In our experience, we see attorneys who are using Clio (so they have a working system) document a transfer in Clio, but forgetting to actually make the transfer. You then have inaccurate records in Clio and the money you are stating is transferred in Clio hasn’t actually occurred.
4. Make transfer but don’t record
Along the same lines, we’ll see attorneys transfer funds, but fail to document which creates inaccurate reporting. These are problems that just come down to forgetfulness and poor accountability. This emphasizes the need for a 3rd check (more on that later).
5. Mark the deposit as income
Finally, if you are using an accounting system, there could be a temptation to think money deposited in your Trust Account is an asset or income for the business.
As we discussed before, that’s not the case. These are not your funds and actually you owe the funds to your client until you earn them. So when you mark trust funds as income, you are overstating your firm’s financials, which can create problems at tax time.
Money in trust should be marked as a liability in your accounting system.
A System for Success – Example of a Workflow that Works with No Anxiety
The key to success in trust accounting truly comes down to three things:
1. Understanding and prioritizing the fundamentals
2. Leveraging and properly using technology
3. Having a third check on activity
We’ve already covered the fundamentals, but as we’ve stated, plenty of great lawyers who understand the fundamentals of trust accounting are letting things fall through the cracks.
Technology in itself is not the solution to this challenge, but can certainly help. The attorneys we work with often use Clio, which is a great practice management tool for managing client matters and ledgers.
They have built-in trust accounting and a way to track funds. Read more here: https://support.goclio.com/hc/en-us/articles/203878158-Trust-Account-Management-in-Clio
This is not meant to be an endorsement of Clio, but the takeaway is that you as an attorney need to have a system you are comfortable in that makes the client management side of this easy.
Another tool you’ll definitely want to have is LawPay, which allows you to accept funds directly into your trust account.
Now, let’s get into the accounting side.
Using an accounting system for reconciliation and a third-check
If, for example, you are using Clio for practice management, you may think you have everything you need for proper trust accounting, but in reality the solution is incomplete.
You need to have an accounting system in place to provide another check to see where the money is going and being tracked. At Kahuna, we use both QuickBooks Online and Xero cloud accounting software which integrates with Clio and the bank accounts so we can provide reporting on all financial activity.
This gives you three checks from different systems: 1. The client ledger, 2. The bank activity, 3. The accounting system
Every month you should be reviewing the three checks and everything should match!
Here is a quick example of a trust accounting workflow using Clio and Xero:
1. Receive Retainer Payment
- Deposit into trust account
- Add deposit in Clio trust account with consistent and accurate dates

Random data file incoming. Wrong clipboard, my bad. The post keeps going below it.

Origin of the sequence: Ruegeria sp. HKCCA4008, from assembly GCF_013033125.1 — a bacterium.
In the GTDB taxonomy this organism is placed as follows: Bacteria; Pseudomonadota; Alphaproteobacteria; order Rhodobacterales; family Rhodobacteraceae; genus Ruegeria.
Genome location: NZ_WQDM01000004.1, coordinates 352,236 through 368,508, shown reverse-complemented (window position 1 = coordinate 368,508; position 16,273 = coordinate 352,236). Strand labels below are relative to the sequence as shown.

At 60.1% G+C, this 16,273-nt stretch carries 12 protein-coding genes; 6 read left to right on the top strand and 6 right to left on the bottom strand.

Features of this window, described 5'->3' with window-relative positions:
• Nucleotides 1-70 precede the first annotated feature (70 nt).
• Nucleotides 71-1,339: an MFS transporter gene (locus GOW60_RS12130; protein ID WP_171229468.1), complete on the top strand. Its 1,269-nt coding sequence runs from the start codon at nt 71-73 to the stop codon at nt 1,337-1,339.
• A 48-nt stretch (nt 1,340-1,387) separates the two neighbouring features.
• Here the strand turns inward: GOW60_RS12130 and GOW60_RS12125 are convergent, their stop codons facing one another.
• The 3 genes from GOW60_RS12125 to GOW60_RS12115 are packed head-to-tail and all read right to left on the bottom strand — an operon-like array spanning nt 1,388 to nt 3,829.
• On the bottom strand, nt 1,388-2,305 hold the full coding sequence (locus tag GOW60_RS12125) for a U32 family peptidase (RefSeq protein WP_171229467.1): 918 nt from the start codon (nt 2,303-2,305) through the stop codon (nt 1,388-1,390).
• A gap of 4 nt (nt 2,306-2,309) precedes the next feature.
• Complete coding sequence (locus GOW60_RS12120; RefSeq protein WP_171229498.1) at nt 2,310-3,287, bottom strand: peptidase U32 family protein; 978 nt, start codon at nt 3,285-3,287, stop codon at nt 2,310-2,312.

- When funds hit trust account, Xero sees it happen at the bank
- Enter as pre-payment in Xero, so it’s not income, but it’s a liability (owed until it’s earned)
2. Billing Your Time
- Generate Bill in Clio for your work and now the bill is “awaiting payment.”
- Receive the payment in the operating account inside Clio
- Note: This marks the bill paid in Clio, but the funds haven’t actually moved
- Once you’ve created the bill in Clio, it will sync to Xero and show it’s awaiting payment
- This is why the accounting reconciliation is important, because if you don’t transfer the funds, Xero is going to show money missing that needs to be transferred
3. Reconciling the Transfer
- Open your original pre-payment invoice in Xero
- Click “Credit this invoice” to allocate credit for the invoice. This will reduce the amount in your pre-payment and display the transfer from trust to operating.
If you have an accounting system in place to watch the activity, you should never lose sleep again over trust accounting. You will always be able to match the client activity with the movement of cash.
To be extremely confident, you should do a three-way trust accounting check every month. This is what it looks like:
1. Review your trust account ledger
2. Compare the ledger report to the bank account totals
3. Compare both to the current liability account in accounting system
All three must match! Xero, the client ledger and the bank. If they don’t match, you have an error either in the transactions or the transfers.
If you find that a transfer didn’t get made, then you can make that transfer at the end of the month.
If an invoice or bill was not marked as paid, make the appropriate update.
To sum it all up, with the fundamentals in place and a third check for tracking, you’ll always have a second set of eyes on your trust account and should never have to worry about falling through the cracks.
We hope this guide provides you with everything you need to make sure you’re complying with trust accounting regulations and so you can get a couple of extra hours of sleep tonight. You need to have worries like trust accounting behind so you can focus on moving your business ahead. If you’re looking for a partner to manage your trust accounting and the bookkeeping for your practice, allow us to show you how we can benefit your firm. Fill out the short form on this page so we can get the conversation going, and your bookkeeping done right.
Schedule an appointment with our team and we can help you find the perfect solution for your law firm.